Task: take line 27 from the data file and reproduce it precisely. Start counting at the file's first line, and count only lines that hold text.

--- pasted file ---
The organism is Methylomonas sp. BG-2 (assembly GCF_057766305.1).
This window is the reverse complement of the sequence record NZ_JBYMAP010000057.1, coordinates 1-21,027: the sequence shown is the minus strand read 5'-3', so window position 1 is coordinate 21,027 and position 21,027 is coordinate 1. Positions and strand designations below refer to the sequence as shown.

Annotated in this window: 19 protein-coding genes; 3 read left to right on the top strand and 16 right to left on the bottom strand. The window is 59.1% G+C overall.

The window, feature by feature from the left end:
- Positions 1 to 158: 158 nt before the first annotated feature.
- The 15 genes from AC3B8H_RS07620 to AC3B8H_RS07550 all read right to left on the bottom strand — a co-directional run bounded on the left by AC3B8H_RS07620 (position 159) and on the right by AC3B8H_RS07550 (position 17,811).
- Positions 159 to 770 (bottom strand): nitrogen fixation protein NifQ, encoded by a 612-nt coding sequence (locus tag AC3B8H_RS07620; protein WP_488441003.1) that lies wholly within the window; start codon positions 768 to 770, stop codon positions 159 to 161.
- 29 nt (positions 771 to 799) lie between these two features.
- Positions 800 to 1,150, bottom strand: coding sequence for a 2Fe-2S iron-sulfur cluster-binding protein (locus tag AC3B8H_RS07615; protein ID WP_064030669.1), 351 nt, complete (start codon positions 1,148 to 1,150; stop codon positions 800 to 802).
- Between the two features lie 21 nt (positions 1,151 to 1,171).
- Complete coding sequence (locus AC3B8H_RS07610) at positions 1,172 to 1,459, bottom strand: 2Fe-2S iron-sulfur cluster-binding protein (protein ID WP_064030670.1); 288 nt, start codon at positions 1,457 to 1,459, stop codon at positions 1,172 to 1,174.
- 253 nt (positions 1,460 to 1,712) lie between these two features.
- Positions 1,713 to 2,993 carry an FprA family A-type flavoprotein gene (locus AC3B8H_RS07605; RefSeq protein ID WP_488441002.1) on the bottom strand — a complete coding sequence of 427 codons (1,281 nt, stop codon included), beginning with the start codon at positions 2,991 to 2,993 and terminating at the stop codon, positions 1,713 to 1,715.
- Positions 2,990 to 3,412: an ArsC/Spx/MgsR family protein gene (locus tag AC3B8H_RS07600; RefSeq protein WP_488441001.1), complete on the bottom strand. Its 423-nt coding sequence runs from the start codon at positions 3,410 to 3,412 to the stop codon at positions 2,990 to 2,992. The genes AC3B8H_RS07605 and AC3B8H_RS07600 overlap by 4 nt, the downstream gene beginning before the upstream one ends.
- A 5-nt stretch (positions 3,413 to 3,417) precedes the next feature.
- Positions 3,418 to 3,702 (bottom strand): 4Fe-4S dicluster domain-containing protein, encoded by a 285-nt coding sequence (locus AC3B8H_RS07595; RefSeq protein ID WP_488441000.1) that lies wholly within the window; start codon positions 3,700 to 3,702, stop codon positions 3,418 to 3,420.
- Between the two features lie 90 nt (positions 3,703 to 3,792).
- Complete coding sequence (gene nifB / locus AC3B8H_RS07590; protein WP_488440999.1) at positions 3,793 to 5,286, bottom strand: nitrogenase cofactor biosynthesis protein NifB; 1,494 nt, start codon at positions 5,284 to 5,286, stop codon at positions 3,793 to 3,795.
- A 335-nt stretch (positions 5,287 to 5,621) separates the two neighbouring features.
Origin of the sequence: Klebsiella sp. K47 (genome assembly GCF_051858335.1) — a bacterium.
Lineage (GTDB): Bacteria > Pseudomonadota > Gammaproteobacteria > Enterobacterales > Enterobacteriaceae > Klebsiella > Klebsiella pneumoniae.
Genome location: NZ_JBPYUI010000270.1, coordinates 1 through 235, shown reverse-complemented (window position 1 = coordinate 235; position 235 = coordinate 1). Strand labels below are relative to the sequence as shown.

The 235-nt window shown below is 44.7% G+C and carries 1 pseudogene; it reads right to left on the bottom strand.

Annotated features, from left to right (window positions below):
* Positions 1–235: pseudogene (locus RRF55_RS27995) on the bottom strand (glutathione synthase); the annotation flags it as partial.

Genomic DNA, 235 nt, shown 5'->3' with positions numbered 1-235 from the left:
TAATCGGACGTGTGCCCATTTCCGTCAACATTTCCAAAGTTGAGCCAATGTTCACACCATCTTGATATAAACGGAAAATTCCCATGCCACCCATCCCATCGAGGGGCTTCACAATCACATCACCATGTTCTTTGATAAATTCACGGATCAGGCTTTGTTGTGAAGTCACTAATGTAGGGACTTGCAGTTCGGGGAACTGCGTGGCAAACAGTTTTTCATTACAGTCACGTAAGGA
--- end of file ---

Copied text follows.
TAATCGGACGTGTGCCCATTTCCGTCAACATTTCCAAAGTTGAGCCAATGTTCACACCATCTTGATATAAACGGAAAATTCCCATGCCACCCATCCCATCGAGGGGCTTCACAATCACATCACCATGTTCTTTGATAAATTCACGGATCAGGCTTTGTTGTGAAGTCACTAATGTAGGGACTTGCAGTTCGGGGAACTGCGTGGCAAACAGTTTTTCATTACAGTCACGTAAGGA